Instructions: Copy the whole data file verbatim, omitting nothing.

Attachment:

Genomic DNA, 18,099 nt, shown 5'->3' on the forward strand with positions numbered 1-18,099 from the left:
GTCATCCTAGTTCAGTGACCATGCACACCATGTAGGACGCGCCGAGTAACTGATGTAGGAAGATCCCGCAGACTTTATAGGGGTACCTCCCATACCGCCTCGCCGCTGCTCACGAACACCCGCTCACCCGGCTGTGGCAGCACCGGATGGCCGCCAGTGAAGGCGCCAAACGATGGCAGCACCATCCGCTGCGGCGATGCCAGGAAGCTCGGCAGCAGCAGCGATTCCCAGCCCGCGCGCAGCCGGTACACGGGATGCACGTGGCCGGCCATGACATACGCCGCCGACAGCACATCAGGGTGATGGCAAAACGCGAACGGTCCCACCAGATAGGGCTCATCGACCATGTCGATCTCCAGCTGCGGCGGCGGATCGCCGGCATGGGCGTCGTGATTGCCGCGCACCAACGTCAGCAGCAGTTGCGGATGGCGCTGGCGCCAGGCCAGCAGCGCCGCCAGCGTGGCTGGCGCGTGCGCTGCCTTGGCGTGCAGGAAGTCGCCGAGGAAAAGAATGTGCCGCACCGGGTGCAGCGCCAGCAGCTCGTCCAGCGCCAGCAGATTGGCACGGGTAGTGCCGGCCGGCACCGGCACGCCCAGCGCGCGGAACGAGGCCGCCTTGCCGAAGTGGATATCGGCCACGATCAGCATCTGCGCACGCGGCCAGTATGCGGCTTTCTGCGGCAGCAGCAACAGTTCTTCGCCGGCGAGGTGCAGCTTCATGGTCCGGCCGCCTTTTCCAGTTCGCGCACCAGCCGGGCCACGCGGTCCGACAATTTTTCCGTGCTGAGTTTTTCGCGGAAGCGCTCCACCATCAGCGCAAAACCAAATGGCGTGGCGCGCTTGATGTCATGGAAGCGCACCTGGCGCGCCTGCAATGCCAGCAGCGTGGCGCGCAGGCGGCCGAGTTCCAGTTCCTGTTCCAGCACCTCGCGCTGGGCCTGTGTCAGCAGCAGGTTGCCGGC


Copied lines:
Genomic DNA, 18,099 nt, shown 5'->3' on the forward strand with positions numbered 1-18,099 from the left:
GTCATCCTAGTTCAGTGACCATGCACACCATGTAGGACGCGCCGAGTAACTGATGTAGGAAGATCCCGCAGACTTTATAGGGGTACCTCCCATACCGCCTCGCCGCTGCTCACGAACACCCGCTCACCCGGCTGTGGCAGCACCGGATGGCCGCCAGTGAAGGCGCCAAACGATGGCAGCACCATCCGCTGCGGCGATGCCAGGAAGCTCGGCAGCAGCAGCGATTCCCAGCCCGCGCGCAGCCGGTACACGGGATGCACGTGGCCGGCCATGACATACGCCGCCGACAGCACATCAGGGTGATGGCAAAACGCGAACGGTCCCACCAGATAGGGCTCATCGACCATGTCGATCTCCAGCTGCGGCGGCGGATCGCCGGCATGGGCGTCGTGATTGCCGCGCACCAACGTCAGCAGCAGTTGCGGATGGCGCTGGCGCCAGGCCAGCAGCGCCGCCAGCGTGGCTGGCGCGTGCGCTGCCTTGGCGTGCAGGAAGTCGCCGAGGAAAAGAATGTGCCGCACCGGGTGCAGCGCCAGCAGCTCGTCCAGCGCCAGCAGATTGGCACGGGTAGTGCCGGCCGGCACCGGCACGCCCAGCGCGCGGAACGAGGCCGCCTTGCCGAAGTGGATATCGGCCACGATCAGCATCTGCGCACGCGGCCAGTATGCGGCTTTCTGCGGCAGCAGCAACAGTTCTTCGCCGGCGAGGTGCAGCTTCATGGTCCGGCCGCCTTTTCCAGTTCGCGCACCAGCCGGGCCACGCGGTCCGACAATTTTTCCGTGCTGAGTTTTTCGCGGAAGCGCTCCACCATCAGCGCAAAACCAAATGGCGTGGCGCGCTTGATGTCATGGAAGCGCACCTGGCGCGCCTGCAATGCCAGCAGCGTGGCGCGCAGGCGGCCGAGTTCCAGTTCCTGTTCCAGCACCTCGCGCTGGGCCTGTGTCAGCAGCAGGTTGCCGGC